Three significant enemy contacts occurred during this on-line period. The morning of 10 May after inserting and extracting companies of the 3/47 and 3/60 on the Rach Ben Tre – Notorious ‘Rocket Alley’ – the column of assault craft was attacked with rockets and automatic weapons on the way out from the beaches. ATC 92-4, aid boat at the tail of the column, took a direct hit on the port .50 caliber machine gun mount; SN David A. PARSON was hit in the leg, seriously wounded and medevaced. Three other crewmen were injured. Also wounded was a Vietnamese sailor, part of the Vietnamese Navy crew which would be manning T-92-4 after turnover. All of the RAS 9 craft involved in the action had 3 or 4 Vietnamese sailors aboard, and they responded excellently. Coming through this fire-fight they acquired confidence in themselves and in the assault craft they would man.
Another small group of craft, conducting a ‘RARE’ (Riverine Assault Reconnaissance Element) mission, defoliating the banks of a small stream off the north side of the My Tho River four kilometers west of Dong Tam, came into heavy contact on 24 May, ASPB 92-5 and M-92-2 were hit by B-40 rockets wounding three men including GMG2 James R. MOORE who was injured seriously. The craft suppresses the hostile fire; SSGT Douglas W. LINDMER, assistant operations officer 6/31 Infantry, who was aboard M-92-2 coordinating the mission obtained communications with a Light Helo Fire Team, and artillery direction centers, and the assault craft remained in the vicinity of the ambush directing air cover and ground fires on to the Viet Cong locations. Six Viet Cong dead were credited to RIVRON 9.
The last action in which River Assault Squadron NINE craft came under fire was on 28 May 1969. Returning from a troop insertion, ‘One Shot Charlie’ fired two rockets at the stern of the column, from a location on the south bank of the Song Ben Tre, two kilometers east of Ben Tre City. This tactic of a small group of Viet Cong taking pot-shots at the stern of a column, which has already passed by the ambush point towards Ben Tre City, was well known; the RAS 9 sailors were ready and 40MM cannon and 90MM recoilless rifle fire rapidly devastated the ambush position. Three firing runs and one flame run were made in quick order. The only USN WIA was Fireman Robert E. MORAN, 20MM gunner on C-92-1, caused by a 20MM round cooking-off in the chamber.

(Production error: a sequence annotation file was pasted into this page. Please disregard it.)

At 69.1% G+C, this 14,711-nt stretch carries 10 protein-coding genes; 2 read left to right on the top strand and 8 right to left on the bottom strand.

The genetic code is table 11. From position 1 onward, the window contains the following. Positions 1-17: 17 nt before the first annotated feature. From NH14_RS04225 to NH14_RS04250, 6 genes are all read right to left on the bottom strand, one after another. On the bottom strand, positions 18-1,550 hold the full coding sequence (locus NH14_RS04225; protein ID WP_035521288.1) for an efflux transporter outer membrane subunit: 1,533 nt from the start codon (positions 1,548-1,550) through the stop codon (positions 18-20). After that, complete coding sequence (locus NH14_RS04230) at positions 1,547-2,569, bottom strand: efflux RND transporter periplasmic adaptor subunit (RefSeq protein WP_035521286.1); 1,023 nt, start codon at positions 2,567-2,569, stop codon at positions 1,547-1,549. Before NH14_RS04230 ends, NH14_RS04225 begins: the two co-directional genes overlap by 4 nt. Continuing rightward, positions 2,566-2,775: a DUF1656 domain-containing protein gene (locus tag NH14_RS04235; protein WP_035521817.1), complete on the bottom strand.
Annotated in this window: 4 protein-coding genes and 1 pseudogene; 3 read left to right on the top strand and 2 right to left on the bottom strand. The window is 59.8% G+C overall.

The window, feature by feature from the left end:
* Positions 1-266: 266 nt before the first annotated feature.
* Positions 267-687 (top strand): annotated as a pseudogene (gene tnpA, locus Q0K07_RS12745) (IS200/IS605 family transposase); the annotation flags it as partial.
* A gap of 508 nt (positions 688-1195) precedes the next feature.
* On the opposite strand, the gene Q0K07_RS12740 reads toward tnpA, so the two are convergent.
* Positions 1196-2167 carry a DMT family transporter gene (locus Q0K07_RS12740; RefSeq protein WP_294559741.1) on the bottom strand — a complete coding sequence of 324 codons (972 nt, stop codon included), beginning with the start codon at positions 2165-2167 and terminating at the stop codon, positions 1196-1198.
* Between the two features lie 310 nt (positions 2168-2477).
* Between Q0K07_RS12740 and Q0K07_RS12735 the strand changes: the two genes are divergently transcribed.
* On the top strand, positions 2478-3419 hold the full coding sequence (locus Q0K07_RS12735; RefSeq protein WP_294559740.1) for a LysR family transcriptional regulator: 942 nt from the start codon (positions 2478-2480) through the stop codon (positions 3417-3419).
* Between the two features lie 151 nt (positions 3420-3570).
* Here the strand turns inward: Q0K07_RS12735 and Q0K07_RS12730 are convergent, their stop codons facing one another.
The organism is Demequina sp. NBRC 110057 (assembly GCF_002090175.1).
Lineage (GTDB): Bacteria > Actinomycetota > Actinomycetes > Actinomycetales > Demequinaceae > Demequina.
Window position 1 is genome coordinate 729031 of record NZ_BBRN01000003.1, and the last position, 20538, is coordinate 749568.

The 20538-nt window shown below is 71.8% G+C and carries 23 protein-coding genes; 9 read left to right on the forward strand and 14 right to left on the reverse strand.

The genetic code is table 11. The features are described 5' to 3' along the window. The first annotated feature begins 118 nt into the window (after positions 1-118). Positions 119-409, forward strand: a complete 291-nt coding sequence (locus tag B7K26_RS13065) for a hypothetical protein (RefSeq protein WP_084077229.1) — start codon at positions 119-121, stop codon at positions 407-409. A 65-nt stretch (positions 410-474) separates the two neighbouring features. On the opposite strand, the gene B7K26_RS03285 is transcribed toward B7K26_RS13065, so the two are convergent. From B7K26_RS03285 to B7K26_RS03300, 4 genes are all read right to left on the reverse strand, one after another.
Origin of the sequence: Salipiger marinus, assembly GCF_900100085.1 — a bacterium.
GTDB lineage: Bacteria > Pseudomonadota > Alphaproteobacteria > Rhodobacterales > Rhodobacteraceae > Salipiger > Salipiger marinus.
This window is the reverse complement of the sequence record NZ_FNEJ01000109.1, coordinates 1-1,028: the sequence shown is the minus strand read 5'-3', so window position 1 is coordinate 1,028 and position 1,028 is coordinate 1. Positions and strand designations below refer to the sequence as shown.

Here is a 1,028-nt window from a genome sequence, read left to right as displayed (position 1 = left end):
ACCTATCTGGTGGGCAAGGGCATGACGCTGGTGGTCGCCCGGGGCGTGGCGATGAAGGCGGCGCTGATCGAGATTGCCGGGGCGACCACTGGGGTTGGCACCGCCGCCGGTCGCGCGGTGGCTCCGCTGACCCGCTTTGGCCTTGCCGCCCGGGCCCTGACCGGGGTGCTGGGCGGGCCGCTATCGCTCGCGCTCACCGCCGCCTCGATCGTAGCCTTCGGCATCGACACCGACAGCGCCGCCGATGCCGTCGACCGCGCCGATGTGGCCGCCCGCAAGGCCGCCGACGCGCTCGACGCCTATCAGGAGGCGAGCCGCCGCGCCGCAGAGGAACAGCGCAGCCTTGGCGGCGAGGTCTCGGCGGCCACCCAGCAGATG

River Assault Squadron NINE lost one man during its last operational month: On the night of 12 May 1969 Seaman David J. BORON fell from ‘C’ Pier in Dong Tam while boarding an ATC alongside and drowned.
River Assault Division NINETY-TWO Turnover
With the end of May River Assault Squadron NINE came off ‘the Line’ and out of an operational status. With 10 June as target date for turnover, the boat crews worked steadily to outfit all craft in an ‘As New’ manner. Sandbags, personal gear, charts, excess ammunition – all were stripped off the boats. New coats of paint, replacement of damaged gear, ready for turnover. Exact allowances of gear in accordance with specified inventories were placed on each boat. On 07 June, the Vietnamese boat crews rejoined RIVDIV 92 and inventoried the craft they would shortly man.
On 10 June 1969, with the ascension of the yellow and red flag of the Republic of Vietnam, on staffs from which the Stars and Stripes had proudly (and often gloriously) flown for more than two years, the gallant history of River Assault Squadron NINE came to a close.
The men of the squadron transferred to other commands in-country, the largest single group remaining within the mobile Riverine Force – bringing the traditions of River Assault Squadron NINE to the newer Squadrons THIRTEEN and FIFTEEN. The files were closed and laid aside. But the accomplishments of River Assault Squadron NINE remain. It is probable that the significant achievement in pioneering specific riverine doctrine and winning the war in the Mekong Delta are out shined only by the record of courage and dedication which River Assault Squadron NINE had added to the continuing traditions of the Naval Service.